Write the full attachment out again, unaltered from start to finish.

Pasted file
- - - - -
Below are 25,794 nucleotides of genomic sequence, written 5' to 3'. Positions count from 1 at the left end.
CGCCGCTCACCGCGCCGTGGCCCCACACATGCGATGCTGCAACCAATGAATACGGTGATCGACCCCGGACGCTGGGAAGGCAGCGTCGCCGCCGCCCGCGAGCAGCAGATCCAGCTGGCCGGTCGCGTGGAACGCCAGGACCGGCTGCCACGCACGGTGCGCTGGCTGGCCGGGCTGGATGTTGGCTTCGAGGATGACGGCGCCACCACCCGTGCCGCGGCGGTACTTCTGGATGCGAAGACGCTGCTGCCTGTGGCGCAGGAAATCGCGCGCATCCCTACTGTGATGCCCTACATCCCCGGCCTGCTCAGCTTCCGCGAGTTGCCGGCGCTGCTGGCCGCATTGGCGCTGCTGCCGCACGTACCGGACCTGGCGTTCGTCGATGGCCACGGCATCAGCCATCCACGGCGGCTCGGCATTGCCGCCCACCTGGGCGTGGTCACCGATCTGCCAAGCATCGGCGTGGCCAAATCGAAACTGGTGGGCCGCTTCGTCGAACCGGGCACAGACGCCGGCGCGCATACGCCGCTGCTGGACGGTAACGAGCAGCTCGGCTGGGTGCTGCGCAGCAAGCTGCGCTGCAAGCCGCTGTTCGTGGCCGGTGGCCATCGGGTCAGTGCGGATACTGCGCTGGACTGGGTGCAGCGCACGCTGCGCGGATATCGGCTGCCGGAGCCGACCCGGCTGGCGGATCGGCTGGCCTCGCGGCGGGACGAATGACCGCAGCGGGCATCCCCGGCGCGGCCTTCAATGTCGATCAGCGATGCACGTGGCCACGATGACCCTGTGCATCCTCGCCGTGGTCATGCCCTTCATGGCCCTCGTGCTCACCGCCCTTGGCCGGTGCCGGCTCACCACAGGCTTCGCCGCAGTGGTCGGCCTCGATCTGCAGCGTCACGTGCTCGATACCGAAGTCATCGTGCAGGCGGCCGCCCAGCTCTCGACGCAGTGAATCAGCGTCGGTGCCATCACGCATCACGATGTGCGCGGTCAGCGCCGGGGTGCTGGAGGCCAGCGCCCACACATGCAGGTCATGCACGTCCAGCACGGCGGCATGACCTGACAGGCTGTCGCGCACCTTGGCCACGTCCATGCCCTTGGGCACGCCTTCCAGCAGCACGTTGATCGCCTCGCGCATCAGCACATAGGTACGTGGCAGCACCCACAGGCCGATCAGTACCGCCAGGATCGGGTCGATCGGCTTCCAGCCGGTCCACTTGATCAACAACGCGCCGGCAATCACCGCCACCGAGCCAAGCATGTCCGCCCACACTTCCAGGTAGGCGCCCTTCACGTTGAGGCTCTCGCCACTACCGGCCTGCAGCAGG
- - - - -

Below are 25,794 nucleotides of genomic sequence, written 5' to 3'. Positions count from 1 at the left end.
CGCCGCTCACCGCGCCGTGGCCCCACACATGCGATGCTGCAACCAATGAATACGGTGATCGACCCCGGACGCTGGGAAGGCAGCGTCGCCGCCGCCCGCGAGCAGCAGATCCAGCTGGCCGGTCGCGTGGAACGCCAGGACCGGCTGCCACGCACGGTGCGCTGGCTGGCCGGGCTGGATGTTGGCTTCGAGGATGACGGCGCCACCACCCGTGCCGCGGCGGTACTTCTGGATGCGAAGACGCTGCTGCCTGTGGCGCAGGAAATCGCGCGCATCCCTACTGTGATGCCCTACATCCCCGGCCTGCTCAGCTTCCGCGAGTTGCCGGCGCTGCTGGCCGCATTGGCGCTGCTGCCGCACGTACCGGACCTGGCGTTCGTCGATGGCCACGGCATCAGCCATCCACGGCGGCTCGGCATTGCCGCCCACCTGGGCGTGGTCACCGATCTGCCAAGCATCGGCGTGGCCAAATCGAAACTGGTGGGCCGCTTCGTCGAACCGGGCACAGACGCCGGCGCGCATACGCCGCTGCTGGACGGTAACGAGCAGCTCGGCTGGGTGCTGCGCAGCAAGCTGCGCTGCAAGCCGCTGTTCGTGGCCGGTGGCCATCGGGTCAGTGCGGATACTGCGCTGGACTGGGTGCAGCGCACGCTGCGCGGATATCGGCTGCCGGAGCCGACCCGGCTGGCGGATCGGCTGGCCTCGCGGCGGGACGAATGACCGCAGCGGGCATCCCCGGCGCGGCCTTCAATGTCGATCAGCGATGCACGTGGCCACGATGACCCTGTGCATCCTCGCCGTGGTCATGCCCTTCATGGCCCTCGTGCTCACCGCCCTTGGCCGGTGCCGGCTCACCACAGGCTTCGCCGCAGTGGTCGGCCTCGATCTGCAGCGTCACGTGCTCGATACCGAAGTCATCGTGCAGGCGGCCGCCCAGCTCTCGACGCAGTGAATCAGCGTCGGTGCCATCACGCATCACGATGTGCGCGGTCAGCGCCGGGGTGCTGGAGGCCAGCGCCCACACATGCAGGTCATGCACGTCCAGCACGGCGGCATGACCTGACAGGCTGTCGCGCACCTTGGCCACGTCCATGCCCTTGGGCACGCCTTCCAGCAGCACGTTGATCGCCTCGCGCATCAGCACATAGGTACGTGGCAGCACCCACAGGCCGATCAGTACCGCCAGGATCGGGTCGATCGGCTTCCAGCCGGTCCACTTGATCAACAACGCGCCGGCAATCACCGCCACCGAGCCAAGCATGTCCGCCCACACTTCCAGGTAGGCGCCCTTCACGTTGAGGCTCTCGCCACTACCGGCCTGCAGCAGG